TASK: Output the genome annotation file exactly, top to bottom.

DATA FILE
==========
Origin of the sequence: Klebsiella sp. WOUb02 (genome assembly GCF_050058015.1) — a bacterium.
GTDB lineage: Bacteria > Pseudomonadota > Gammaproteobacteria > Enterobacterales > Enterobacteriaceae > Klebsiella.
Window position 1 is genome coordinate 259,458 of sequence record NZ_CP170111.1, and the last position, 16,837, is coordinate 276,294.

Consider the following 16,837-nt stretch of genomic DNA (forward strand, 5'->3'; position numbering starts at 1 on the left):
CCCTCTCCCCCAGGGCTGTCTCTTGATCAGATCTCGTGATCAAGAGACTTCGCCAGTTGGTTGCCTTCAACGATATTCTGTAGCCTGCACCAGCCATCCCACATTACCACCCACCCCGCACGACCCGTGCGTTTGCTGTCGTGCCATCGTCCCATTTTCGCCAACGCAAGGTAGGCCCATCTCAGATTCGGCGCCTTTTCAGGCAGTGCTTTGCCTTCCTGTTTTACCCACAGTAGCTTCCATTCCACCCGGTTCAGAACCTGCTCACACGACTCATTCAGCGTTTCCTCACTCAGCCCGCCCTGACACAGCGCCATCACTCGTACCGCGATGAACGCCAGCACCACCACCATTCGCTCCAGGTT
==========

Origin of the sequence: Klebsiella sp. WOUb02 (genome assembly GCF_050058015.1) — a bacterium.
GTDB lineage: Bacteria > Pseudomonadota > Gammaproteobacteria > Enterobacterales > Enterobacteriaceae > Klebsiella.
Window position 1 is genome coordinate 259,458 of sequence record NZ_CP170111.1, and the last position, 16,837, is coordinate 276,294.

Consider the following 16,837-nt stretch of genomic DNA (forward strand, 5'->3'; position numbering starts at 1 on the left):
CCCTCTCCCCCAGGGCTGTCTCTTGATCAGATCTCGTGATCAAGAGACTTCGCCAGTTGGTTGCCTTCAACGATATTCTGTAGCCTGCACCAGCCATCCCACATTACCACCCACCCCGCACGACCCGTGCGTTTGCTGTCGTGCCATCGTCCCATTTTCGCCAACGCAAGGTAGGCCCATCTCAGATTCGGCGCCTTTTCAGGCAGTGCTTTGCCTTCCTGTTTTACCCACAGTAGCTTCCATTCCACCCGGTTCAGAACCTGCTCACACGACTCATTCAGCGTTTCCTCACTCAGCCCGCCCTGACACAGCGCCATCACTCGTACCGCGATGAACGCCAGCACCACCACCATTCGCTCCAGGTT